"I think it's just new," said Kyle Davies. "It's not like it's a better thing or a good thing, but I think it's just someone we can maybe relate to a little bit better, being a younger guy. Leo was great. We worked on some stuff, but I think Roger's going to be just as good."
One of the characteristics that impressed General Manager John Schuerholz and Manager Bobby Cox in McDowell's interview back in November was his ability to communicate well with pitchers. McDowell knows it will be important for him as the new guy to let his pitchers know how he can help them.
"I know from my standpoint as a coach my job is to relate to every pitcher that is under me," McDowell explained. "I pretty much have to find a way to express, if we're having struggles as a staff or if it's just an individual, how I get through to that player. Obviously, the young man for the Dominican Republic is going to have a different way to be approached from the young man from Iowa. So that becomes my job as far as how I get to know a player, their likes and dislikes, and how I talk to them so that they understand. I may be able to say something one way to John Smoltz and Kyle Davies may not be able to understand it in the same context, not only from the standpoint of the word, but just the experience as well."
McDowell didn't put any pressure on his pitchers on this first day. His goal was to simply get a firsthand look at the players that will compete for the twelve spots on his pitching staff, and he hopes the pitchers will simply be themselves during this eleven-day session.
"No, I don't think and hopefully they don't think they have to make any sort of impression," McDowell said. "It's important for them to be the pitcher that they are. The man they should try to impress is Bobby Cox. In saying that, it's my job to get them ready so that Bobby Cox can make a decision."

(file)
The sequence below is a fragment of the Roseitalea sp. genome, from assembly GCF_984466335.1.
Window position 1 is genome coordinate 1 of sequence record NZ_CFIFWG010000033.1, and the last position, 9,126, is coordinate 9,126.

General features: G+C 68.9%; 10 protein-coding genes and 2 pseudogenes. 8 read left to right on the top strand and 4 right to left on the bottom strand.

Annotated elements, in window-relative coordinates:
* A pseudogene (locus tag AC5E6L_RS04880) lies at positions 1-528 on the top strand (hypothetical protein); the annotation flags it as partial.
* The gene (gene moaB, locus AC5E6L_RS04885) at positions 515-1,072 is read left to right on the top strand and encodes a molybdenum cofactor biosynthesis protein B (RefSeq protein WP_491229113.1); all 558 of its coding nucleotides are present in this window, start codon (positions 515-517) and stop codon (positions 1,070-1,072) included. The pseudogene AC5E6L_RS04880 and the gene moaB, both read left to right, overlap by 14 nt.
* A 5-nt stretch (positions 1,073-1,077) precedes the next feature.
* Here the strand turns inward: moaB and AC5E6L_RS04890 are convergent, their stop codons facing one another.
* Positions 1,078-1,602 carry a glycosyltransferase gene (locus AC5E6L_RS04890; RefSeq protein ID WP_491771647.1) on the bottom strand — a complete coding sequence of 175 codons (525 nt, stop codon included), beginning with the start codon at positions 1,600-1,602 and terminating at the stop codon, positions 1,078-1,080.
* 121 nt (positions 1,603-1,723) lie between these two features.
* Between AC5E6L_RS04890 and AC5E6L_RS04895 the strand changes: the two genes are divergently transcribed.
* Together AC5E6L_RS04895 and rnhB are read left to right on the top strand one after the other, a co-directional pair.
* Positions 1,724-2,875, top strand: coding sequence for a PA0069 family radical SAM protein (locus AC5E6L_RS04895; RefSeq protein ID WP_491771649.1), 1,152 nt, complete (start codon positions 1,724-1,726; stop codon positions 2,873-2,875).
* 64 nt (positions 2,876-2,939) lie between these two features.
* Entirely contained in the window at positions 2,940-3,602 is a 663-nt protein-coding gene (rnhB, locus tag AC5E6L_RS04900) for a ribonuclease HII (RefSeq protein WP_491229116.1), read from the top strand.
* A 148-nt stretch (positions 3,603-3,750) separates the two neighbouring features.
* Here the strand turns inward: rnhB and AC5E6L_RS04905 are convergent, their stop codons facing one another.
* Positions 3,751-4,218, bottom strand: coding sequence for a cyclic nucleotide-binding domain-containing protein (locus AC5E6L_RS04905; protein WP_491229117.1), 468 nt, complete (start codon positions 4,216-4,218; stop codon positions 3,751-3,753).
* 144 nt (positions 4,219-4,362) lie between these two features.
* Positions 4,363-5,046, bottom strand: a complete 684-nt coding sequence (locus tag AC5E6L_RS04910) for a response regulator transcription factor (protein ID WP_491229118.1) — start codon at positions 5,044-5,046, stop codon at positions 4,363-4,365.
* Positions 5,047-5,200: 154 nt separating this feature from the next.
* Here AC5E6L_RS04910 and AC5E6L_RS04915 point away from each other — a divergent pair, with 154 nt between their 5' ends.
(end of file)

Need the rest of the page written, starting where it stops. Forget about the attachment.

McDowell continued, "It's just nice to be able to get outside and be able to see pitchers throw for pretty much the first time and get an idea of their deliveries, their mechanics, and obviously being the first day it's tough to get a read, but at least you can get started and get some ideas. (After) watching film over the whole winter, it was nice to see them in person on a one-to-one basis."
Even though he's been the pitching coach for three months, this first day on the job was special for Roger McDowell. It's not only his first job as a big league pitching coach, but the enormity of taking over a staff with so much history seemed to hit him after concluding his first day wearing a Braves' cap.
"It's total excitement," he said. "It's a totally different excitement than when I was hired. At that time, it was more a feeling of, ‘wow, this is really big.' And today it was like, ‘wow, this is really, really big.' So the feeling is indescribable. It's nice to be in an environment I'm comfortable in, and that's here at the baseball field. It's going to be a nice and enjoyable fun season."
The first day of the Braves' Early Throwing Program included a lot of introductions. McDowell had spoken to almost all of the pitchers over the phone at some point this winter, but today was the first day to actually meet them in person. Plus, there were a number of new pitchers meeting the returning Braves' players.